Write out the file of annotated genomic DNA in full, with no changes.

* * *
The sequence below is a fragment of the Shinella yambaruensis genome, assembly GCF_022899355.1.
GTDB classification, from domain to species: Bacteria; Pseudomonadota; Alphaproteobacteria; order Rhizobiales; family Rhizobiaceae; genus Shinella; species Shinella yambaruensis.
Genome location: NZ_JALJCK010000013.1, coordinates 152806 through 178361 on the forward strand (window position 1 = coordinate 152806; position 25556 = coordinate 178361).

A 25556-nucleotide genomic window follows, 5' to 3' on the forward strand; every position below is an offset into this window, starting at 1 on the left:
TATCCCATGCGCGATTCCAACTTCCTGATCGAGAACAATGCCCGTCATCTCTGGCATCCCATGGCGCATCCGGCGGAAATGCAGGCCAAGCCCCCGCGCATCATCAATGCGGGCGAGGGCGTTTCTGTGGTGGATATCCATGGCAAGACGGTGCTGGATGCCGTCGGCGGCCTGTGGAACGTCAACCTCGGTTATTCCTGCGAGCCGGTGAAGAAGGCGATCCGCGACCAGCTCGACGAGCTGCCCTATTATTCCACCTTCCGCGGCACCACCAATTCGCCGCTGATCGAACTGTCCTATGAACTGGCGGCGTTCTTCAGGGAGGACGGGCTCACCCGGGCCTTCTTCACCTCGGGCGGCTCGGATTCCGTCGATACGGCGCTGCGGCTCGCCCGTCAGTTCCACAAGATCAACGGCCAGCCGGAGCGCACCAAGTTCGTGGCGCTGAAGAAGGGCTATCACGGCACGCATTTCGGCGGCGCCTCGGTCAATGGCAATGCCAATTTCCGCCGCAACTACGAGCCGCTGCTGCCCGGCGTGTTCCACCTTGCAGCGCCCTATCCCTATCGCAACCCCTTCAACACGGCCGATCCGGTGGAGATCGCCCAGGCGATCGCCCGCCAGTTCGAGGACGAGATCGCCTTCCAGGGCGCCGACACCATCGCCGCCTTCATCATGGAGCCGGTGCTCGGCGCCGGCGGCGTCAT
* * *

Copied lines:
The sequence below is a fragment of the Shinella yambaruensis genome, assembly GCF_022899355.1.
GTDB classification, from domain to species: Bacteria; Pseudomonadota; Alphaproteobacteria; order Rhizobiales; family Rhizobiaceae; genus Shinella; species Shinella yambaruensis.
Genome location: NZ_JALJCK010000013.1, coordinates 152806 through 178361 on the forward strand (window position 1 = coordinate 152806; position 25556 = coordinate 178361).

A 25556-nucleotide genomic window follows, 5' to 3' on the forward strand; every position below is an offset into this window, starting at 1 on the left:
TATCCCATGCGCGATTCCAACTTCCTGATCGAGAACAATGCCCGTCATCTCTGGCATCCCATGGCGCATCCGGCGGAAATGCAGGCCAAGCCCCCGCGCATCATCAATGCGGGCGAGGGCGTTTCTGTGGTGGATATCCATGGCAAGACGGTGCTGGATGCCGTCGGCGGCCTGTGGAACGTCAACCTCGGTTATTCCTGCGAGCCGGTGAAGAAGGCGATCCGCGACCAGCTCGACGAGCTGCCCTATTATTCCACCTTCCGCGGCACCACCAATTCGCCGCTGATCGAACTGTCCTATGAACTGGCGGCGTTCTTCAGGGAGGACGGGCTCACCCGGGCCTTCTTCACCTCGGGCGGCTCGGATTCCGTCGATACGGCGCTGCGGCTCGCCCGTCAGTTCCACAAGATCAACGGCCAGCCGGAGCGCACCAAGTTCGTGGCGCTGAAGAAGGGCTATCACGGCACGCATTTCGGCGGCGCCTCGGTCAATGGCAATGCCAATTTCCGCCGCAACTACGAGCCGCTGCTGCCCGGCGTGTTCCACCTTGCAGCGCCCTATCCCTATCGCAACCCCTTCAACACGGCCGATCCGGTGGAGATCGCCCAGGCGATCGCCCGCCAGTTCGAGGACGAGATCGCCTTCCAGGGCGCCGACACCATCGCCGCCTTCATCATGGAGCCGGTGCTCGGCGCCGGCGGCGTCAT